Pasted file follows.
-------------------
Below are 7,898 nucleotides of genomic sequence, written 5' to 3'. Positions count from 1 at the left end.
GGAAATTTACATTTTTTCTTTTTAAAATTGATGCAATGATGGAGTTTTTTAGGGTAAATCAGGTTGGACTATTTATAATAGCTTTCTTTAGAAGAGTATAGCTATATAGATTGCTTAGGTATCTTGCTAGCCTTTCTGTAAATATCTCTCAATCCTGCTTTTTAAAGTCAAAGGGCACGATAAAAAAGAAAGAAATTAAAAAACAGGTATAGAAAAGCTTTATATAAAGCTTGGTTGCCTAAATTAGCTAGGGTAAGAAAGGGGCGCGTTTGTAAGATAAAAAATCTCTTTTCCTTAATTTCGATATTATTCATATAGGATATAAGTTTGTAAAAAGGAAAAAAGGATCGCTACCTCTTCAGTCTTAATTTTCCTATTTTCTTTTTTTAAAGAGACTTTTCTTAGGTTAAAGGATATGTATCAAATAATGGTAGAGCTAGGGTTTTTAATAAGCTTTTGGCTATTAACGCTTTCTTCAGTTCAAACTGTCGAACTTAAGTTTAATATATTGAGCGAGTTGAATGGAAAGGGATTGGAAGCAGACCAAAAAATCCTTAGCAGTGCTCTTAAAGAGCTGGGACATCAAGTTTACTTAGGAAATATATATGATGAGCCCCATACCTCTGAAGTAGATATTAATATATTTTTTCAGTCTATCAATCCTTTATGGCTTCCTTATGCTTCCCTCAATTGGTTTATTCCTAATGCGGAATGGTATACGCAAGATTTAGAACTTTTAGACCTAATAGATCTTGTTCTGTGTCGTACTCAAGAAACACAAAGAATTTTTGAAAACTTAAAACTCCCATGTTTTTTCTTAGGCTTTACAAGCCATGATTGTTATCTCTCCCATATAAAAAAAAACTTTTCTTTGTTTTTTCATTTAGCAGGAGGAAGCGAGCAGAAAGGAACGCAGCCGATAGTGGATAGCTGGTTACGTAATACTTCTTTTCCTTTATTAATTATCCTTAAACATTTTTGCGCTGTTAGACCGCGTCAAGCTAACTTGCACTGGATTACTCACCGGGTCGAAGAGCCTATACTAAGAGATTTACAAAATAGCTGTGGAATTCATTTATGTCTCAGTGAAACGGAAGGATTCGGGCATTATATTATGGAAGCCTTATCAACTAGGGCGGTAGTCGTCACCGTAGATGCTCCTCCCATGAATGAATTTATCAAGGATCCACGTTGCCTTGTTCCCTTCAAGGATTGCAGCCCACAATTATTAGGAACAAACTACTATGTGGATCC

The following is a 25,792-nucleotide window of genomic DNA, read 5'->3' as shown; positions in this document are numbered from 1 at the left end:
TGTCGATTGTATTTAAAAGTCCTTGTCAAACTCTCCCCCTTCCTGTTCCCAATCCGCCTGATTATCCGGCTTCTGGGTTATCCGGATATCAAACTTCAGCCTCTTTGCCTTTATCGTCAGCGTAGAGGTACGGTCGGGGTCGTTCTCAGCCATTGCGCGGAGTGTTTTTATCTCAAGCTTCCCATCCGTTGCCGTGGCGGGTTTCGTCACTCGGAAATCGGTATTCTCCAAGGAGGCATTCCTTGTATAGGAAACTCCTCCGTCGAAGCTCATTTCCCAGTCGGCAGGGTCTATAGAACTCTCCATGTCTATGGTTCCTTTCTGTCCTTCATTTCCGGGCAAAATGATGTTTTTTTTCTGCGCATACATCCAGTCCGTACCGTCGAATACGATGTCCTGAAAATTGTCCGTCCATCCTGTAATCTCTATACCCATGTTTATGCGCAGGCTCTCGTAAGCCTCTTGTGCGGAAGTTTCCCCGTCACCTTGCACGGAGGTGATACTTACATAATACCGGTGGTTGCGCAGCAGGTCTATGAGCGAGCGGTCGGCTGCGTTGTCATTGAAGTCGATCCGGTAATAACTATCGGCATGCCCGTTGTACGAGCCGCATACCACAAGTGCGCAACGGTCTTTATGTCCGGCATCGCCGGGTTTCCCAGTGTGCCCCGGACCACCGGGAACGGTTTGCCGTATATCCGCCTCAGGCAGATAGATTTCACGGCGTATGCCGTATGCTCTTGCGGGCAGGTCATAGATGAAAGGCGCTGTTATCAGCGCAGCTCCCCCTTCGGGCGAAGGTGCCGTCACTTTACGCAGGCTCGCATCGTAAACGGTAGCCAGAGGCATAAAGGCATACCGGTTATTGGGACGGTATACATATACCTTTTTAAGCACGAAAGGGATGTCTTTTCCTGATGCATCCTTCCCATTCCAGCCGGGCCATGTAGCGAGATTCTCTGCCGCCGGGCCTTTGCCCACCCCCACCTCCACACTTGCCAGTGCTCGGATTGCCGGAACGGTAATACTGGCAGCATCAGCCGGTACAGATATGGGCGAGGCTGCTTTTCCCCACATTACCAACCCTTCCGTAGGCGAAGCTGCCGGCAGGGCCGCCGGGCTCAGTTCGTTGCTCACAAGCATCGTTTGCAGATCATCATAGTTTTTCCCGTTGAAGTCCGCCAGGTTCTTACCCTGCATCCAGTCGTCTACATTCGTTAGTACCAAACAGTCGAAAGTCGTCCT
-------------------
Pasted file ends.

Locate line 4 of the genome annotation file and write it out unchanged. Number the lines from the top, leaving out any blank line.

TGTCGATTGTATTTAAAAGTCCTTGTCAAACTCTCCCCCTTCCTGTTCCCAATCCGCCTGATTATCCGGCTTCTGGGTTATCCGGATATCAAACTTCAGCCTCTTTGCCTTTATCGTCAGCGTAGAGGTACGGTCGGGGTCGTTCTCAGCCATTGCGCGGAGTGTTTTTATCTCAAGCTTCCCATCCGTTGCCGTGGCGGGTTTCGTCACTCGGAAATCGGTATTCTCCAAGGAGGCATTCCTTGTATAGGAAACTCCTCCGTCGAAGCTCATTTCCCAGTCGGCAGGGTCTATAGAACTCTCCATGTCTATGGTTCCTTTCTGTCCTTCATTTCCGGGCAAAATGATGTTTTTTTTCTGCGCATACATCCAGTCCGTACCGTCGAATACGATGTCCTGAAAATTGTCCGTCCATCCTGTAATCTCTATACCCATGTTTATGCGCAGGCTCTCGTAAGCCTCTTGTGCGGAAGTTTCCCCGTCACCTTGCACGGAGGTGATACTTACATAATACCGGTGGTTGCGCAGCAGGTCTATGAGCGAGCGGTCGGCTGCGTTGTCATTGAAGTCGATCCGGTAATAACTATCGGCATGCCCGTTGTACGAGCCGCATACCACAAGTGCGCAACGGTCTTTATGTCCGGCATCGCCGGGTTTCCCAGTGTGCCCCGGACCACCGGGAACGGTTTGCCGTATATCCGCCTCAGGCAGATAGATTTCACGGCGTATGCCGTATGCTCTTGCGGGCAGGTCATAGATGAAAGGCGCTGTTATCAGCGCAGCTCCCCCTTCGGGCGAAGGTGCCGTCACTTTACGCAGGCTCGCATCGTAAACGGTAGCCAGAGGCATAAAGGCATACCGGTTATTGGGACGGTATACATATACCTTTTTAAGCACGAAAGGGATGTCTTTTCCTGATGCATCCTTCCCATTCCAGCCGGGCCATGTAGCGAGATTCTCTGCCGCCGGGCCTTTGCCCACCCCCACCTCCACACTTGCCAGTGCTCGGATTGCCGGAACGGTAATACTGGCAGCATCAGCCGGTACAGATATGGGCGAGGCTGCTTTTCCCCACATTACCAACCCTTCCGTAGGCGAAGCTGCCGGCAGGGCCGCCGGGCTCAGTTCGTTGCTCACAAGCATCGTTTGCAGATCATCATAGTTTTTCCCGTTGAAGTCCGCCAGGTTCTTACCCTGCATCCAGTCGTCTACATTCGTTAGTACCAAACAGTCGAAAGTCGTCCT